While the current method can be used to determine blockage of one or more azimuth and elevation points, for clarity a typically scenario is described where blockage is determined for a plurality of points, typically a multitude of points numbering a few hundreds, in the range of tens to thousands of points.

This method of directionally aligned transmission and reception is preferably repeated in a scan of azimuth and elevation points relative to the installed antenna, each of the points having a respective reflection. The antenna can be systematically moved in a two dimensional (azimuth-elevation) raster scan, recording the transmitted signal reflection. Alternative scan patterns and systems of orientation can be used. The azimuth and elevation can be relative to an axis of the installed antenna 210, or another axis, for example formed by the relative location of the installed antenna 210 in relation to the fore-aft (bow-stem) of a ship. The raster scan is typically complete azimuth 360 degree scan with an elevation raster down to at least 5 degrees. The maximum elevation of the raster scan can be manually configured or automatically determined during the blockage scan, for example, when a 360 azimuth has been scanned, and no reflected signals are detected (received). The fact that the signal reflection (reflection of the test signal) is received by a relatively large reflector antenna (installed antenna 210) having a relatively narrow beam-width, assures good measurement discrimination. Measurement discrimination is defined by the antenna beam-width: for example, good measurement discrimination using a 5 degree beam-width antenna would provide a +/−2.5 degree measurement accuracy whereas a 1 degree beam-width antenna would give +/−0.5 degree.

Each of the respective reflections can be compared to a reference signal level, and for any of the points where the respective reflection exceeds the reference signal, the point is designated as having blockage. The reference signal can be a defined (given) maximal allowed reflection threshold. All values of received reflections with a signal strength (reflection power) greater than the reflection threshold will be treated as a blockage.

Refer now to FIG. 3, a diagram of a system for implementing blockage scanning. A modem 300 generates a signal (Tx signal, signal to be transmitted) that is split in a splitter 302. One of the split signals is sent to a block up converter (BUC) 304 for transfer to Tx horn 200 and transmission as a test signal. Another one of the split signals is sent to a tunable (variable) phase shifter 306 then a variable attenuator 308 before entering a combiner 310. A reflection of the test signal is received by the Rx horn 222 to a Tx monitoring LNB and then enters combiner 310. The output of the combiner 310 is recorded by the antenna control unit (ACU) 314 L-band narrow band receiver (L-NBR) 316. The collected data of reflected signal strength for each azimuth-elevation point is also referred to in the context of this document as blockage scanner data.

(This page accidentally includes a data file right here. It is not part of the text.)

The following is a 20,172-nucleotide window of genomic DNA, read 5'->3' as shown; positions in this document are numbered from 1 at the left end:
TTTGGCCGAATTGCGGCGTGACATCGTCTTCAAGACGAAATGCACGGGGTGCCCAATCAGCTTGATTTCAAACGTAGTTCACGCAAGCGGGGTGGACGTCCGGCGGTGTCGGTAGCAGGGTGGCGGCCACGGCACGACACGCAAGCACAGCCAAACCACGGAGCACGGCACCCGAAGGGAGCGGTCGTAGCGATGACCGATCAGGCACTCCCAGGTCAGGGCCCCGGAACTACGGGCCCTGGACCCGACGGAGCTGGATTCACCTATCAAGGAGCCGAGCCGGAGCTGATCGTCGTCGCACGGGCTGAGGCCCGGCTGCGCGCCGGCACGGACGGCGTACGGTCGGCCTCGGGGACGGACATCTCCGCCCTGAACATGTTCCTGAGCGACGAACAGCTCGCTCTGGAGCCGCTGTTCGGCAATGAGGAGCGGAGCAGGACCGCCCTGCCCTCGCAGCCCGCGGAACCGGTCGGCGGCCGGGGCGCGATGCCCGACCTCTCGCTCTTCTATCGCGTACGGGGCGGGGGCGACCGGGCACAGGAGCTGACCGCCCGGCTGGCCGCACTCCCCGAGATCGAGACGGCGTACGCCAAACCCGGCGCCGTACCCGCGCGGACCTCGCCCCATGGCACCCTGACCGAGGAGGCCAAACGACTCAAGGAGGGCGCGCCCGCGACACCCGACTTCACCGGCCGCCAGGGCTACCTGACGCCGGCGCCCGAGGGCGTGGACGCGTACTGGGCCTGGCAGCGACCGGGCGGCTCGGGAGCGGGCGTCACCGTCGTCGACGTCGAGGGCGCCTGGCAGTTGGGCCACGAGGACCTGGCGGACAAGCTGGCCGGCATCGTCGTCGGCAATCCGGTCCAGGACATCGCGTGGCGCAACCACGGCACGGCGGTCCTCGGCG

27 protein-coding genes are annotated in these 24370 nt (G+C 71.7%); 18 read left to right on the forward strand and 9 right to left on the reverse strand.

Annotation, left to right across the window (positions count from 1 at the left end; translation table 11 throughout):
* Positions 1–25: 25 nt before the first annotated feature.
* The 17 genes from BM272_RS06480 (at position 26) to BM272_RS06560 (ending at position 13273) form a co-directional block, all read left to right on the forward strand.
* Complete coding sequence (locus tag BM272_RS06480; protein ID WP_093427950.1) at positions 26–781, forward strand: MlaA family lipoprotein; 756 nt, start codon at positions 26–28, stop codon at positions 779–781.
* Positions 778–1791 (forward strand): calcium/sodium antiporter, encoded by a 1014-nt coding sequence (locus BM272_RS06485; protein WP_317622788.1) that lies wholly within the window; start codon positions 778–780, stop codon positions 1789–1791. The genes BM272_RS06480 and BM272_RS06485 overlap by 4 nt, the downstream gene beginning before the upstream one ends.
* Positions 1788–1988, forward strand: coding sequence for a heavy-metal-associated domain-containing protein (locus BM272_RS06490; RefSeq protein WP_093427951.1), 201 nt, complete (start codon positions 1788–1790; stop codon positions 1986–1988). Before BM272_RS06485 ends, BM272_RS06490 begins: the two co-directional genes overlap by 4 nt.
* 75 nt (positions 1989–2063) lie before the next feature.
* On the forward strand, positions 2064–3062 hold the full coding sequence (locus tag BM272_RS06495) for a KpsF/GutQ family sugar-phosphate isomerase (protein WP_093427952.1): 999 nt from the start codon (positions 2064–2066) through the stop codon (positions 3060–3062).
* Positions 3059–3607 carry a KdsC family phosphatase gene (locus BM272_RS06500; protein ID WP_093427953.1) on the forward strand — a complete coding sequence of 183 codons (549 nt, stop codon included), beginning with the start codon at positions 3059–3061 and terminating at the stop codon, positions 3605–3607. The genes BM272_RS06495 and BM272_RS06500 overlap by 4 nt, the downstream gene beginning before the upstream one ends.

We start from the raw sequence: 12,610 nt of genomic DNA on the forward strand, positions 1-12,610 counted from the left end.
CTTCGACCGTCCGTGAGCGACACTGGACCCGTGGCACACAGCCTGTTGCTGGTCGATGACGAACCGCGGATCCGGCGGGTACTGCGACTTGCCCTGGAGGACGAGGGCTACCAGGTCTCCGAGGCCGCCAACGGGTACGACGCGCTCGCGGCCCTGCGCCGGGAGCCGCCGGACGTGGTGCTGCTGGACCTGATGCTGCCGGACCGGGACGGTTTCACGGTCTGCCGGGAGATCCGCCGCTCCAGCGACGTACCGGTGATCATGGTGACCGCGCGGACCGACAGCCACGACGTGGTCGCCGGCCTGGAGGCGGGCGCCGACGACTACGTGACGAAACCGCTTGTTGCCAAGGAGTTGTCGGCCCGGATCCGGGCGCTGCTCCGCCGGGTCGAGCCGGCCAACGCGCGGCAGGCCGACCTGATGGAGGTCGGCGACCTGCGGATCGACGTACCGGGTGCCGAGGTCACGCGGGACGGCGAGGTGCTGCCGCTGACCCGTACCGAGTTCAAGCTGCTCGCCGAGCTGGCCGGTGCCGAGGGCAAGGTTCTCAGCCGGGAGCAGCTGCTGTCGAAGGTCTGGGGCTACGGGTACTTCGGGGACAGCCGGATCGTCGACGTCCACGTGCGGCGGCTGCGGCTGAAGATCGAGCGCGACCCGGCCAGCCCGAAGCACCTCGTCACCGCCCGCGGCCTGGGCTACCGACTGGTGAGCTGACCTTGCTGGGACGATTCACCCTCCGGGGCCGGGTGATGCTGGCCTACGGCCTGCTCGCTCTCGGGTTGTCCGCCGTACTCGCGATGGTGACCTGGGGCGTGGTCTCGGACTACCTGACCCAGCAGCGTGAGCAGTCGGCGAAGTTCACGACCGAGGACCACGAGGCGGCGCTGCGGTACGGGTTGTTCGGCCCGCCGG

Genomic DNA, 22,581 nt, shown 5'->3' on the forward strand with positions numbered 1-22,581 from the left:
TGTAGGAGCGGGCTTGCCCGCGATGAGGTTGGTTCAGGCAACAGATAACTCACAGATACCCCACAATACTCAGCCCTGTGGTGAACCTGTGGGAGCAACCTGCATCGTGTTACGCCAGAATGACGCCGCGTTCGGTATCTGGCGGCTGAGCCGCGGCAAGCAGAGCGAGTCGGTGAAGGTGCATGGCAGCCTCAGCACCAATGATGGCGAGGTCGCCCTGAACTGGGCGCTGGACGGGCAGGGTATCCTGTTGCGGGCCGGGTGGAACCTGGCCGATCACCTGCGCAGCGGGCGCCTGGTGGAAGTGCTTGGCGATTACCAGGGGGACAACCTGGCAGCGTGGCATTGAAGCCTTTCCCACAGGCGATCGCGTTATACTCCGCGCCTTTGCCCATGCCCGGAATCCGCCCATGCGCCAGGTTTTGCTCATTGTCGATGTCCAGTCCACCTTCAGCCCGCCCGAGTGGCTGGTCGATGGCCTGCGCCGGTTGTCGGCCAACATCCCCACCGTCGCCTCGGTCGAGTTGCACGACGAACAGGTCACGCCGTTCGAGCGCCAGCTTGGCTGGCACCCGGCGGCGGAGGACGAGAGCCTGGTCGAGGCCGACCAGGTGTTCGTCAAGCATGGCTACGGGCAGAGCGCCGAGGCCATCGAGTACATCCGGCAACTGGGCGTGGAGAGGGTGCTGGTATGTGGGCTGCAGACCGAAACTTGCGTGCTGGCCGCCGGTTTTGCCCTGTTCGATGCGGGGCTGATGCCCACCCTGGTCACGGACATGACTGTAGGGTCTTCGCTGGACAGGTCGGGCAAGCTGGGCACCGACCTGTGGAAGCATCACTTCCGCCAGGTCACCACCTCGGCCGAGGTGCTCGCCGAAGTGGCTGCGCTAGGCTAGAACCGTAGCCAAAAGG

Prior to performing a blockage scan (prior to beginning transmission for measuring blockage), the Tx horn 200 can transmit a test signal while the installed antenna 210 is pointed toward clear sky. This helps calibrate the measurement system, in particular assuring that any leakage of the Tx horn 200 transmission of a test signal to the receiving system (Rx horn 222) is cancelled out, and that the measurements expected on the blockage scanner output are measurements caused by signal reflections from actual obstructions (blockages).

Both the Rx horn 222 and Tx horn 200 can be used to both transmit and receive. While determining antenna blockage, the Tx horn 200 is used to transmit and the Rx horn 222 is used to receive. During normal operation of the installed antenna (antenna system), the Tx horn is not used (inoperable) and the Rx horn 222 can be used to both transmit and receive.

The strength (signal strength, power level) of the reflection (received signal, reflection of the test signal) is recorded by the ACU 314, for example using the L-NBR 316. The system, typically the ACU, knows the receiving direction of the installed antenna (and corresponding transmitting direction) so the recorded signal strength can be recorded in association with an azimuth and elevation point.